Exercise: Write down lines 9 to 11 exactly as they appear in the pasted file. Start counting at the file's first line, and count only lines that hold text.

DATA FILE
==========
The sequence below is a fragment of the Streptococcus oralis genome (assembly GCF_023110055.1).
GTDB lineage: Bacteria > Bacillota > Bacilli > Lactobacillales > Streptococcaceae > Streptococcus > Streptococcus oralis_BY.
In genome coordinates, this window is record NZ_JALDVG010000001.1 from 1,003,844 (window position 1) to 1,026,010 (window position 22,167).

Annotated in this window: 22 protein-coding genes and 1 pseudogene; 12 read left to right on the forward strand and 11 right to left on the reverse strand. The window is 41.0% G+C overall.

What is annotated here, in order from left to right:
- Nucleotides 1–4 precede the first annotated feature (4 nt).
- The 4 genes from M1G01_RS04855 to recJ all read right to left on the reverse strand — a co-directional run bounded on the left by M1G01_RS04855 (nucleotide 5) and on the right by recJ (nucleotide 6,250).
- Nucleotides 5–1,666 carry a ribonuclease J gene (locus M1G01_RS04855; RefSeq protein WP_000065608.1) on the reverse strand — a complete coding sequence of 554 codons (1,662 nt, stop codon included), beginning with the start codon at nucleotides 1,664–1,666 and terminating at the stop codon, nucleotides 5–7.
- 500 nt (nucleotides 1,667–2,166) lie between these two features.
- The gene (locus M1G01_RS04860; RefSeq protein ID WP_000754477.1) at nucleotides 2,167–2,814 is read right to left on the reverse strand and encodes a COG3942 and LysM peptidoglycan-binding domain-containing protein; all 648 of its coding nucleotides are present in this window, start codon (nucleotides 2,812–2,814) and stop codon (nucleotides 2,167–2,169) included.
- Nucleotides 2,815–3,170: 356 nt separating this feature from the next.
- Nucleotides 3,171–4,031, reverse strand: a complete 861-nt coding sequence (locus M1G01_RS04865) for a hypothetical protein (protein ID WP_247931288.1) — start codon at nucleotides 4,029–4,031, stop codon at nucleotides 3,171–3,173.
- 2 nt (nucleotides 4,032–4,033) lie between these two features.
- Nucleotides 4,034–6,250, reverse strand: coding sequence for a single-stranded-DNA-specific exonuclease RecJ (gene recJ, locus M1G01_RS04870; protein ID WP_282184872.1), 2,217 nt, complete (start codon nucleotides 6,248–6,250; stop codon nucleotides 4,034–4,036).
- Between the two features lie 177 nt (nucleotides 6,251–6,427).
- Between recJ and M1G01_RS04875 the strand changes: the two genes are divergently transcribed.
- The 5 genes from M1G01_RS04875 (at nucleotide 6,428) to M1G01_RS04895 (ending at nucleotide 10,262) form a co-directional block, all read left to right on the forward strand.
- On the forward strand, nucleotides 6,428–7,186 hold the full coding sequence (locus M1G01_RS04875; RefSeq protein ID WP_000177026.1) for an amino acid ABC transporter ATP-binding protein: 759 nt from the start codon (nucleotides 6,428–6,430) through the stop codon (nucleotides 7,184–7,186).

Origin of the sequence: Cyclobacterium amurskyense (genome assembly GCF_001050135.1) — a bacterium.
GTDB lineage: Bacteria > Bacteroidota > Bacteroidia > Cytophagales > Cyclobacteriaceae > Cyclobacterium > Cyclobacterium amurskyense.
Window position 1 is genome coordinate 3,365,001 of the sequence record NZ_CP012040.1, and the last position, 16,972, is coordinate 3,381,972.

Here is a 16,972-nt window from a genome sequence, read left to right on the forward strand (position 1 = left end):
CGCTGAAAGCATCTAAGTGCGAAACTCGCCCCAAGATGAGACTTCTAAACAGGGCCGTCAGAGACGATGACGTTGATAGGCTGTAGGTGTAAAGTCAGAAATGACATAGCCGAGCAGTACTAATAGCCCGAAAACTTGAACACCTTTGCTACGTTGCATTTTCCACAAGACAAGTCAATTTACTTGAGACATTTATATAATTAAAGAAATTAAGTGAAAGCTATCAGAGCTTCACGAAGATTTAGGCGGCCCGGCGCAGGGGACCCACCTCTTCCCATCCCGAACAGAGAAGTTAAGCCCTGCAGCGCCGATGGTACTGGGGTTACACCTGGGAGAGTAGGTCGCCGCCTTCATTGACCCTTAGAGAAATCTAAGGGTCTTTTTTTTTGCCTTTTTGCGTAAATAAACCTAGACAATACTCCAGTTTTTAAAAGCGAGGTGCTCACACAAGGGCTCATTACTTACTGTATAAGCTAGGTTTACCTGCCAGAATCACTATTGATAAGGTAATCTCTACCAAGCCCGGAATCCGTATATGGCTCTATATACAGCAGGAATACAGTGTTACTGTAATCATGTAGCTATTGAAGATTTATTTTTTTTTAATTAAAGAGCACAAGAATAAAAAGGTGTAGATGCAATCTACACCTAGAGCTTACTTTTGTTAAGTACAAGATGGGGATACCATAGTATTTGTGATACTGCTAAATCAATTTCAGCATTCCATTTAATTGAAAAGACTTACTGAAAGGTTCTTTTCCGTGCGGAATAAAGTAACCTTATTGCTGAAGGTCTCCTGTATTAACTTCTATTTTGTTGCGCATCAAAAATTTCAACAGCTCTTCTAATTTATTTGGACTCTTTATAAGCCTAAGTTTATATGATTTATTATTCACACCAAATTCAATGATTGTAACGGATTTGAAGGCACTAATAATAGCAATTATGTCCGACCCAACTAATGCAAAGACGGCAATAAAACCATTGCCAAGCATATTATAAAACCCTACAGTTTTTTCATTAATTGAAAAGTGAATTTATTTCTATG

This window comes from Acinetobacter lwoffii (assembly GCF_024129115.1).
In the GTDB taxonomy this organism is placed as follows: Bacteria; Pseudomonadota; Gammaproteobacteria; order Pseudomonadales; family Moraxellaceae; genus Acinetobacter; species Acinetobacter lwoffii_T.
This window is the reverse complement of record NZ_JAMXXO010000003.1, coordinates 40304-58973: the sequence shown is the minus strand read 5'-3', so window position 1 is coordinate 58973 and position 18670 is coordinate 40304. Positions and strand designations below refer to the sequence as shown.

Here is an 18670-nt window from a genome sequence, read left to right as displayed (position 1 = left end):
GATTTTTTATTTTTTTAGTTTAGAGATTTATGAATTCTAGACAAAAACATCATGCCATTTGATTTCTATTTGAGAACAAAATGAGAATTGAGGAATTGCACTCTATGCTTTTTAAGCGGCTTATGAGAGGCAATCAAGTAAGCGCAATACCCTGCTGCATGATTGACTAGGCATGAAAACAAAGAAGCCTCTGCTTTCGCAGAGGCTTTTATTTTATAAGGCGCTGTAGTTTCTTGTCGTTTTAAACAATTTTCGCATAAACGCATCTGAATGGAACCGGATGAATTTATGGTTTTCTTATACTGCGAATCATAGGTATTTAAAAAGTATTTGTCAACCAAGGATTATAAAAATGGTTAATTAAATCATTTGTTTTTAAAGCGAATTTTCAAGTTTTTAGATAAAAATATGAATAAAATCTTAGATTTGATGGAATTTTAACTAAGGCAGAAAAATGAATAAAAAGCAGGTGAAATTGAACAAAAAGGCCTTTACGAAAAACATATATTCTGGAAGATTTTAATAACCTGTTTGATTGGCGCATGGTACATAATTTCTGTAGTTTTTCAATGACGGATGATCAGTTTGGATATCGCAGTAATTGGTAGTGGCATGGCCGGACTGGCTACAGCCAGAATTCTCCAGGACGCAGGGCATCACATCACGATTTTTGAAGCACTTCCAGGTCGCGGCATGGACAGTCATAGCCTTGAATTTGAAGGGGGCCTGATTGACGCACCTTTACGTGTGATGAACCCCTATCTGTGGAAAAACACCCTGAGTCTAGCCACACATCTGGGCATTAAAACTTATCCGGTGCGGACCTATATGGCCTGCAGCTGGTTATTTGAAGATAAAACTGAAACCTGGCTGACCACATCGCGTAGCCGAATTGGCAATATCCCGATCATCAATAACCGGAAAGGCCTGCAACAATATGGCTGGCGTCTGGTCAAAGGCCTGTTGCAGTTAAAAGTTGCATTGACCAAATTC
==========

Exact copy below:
- 500 nt (nucleotides 1,667–2,166) lie between these two features.
- The gene (locus M1G01_RS04860; RefSeq protein ID WP_000754477.1) at nucleotides 2,167–2,814 is read right to left on the reverse strand and encodes a COG3942 and LysM peptidoglycan-binding domain-containing protein; all 648 of its coding nucleotides are present in this window, start codon (nucleotides 2,812–2,814) and stop codon (nucleotides 2,167–2,169) included.
- Nucleotides 2,815–3,170: 356 nt separating this feature from the next.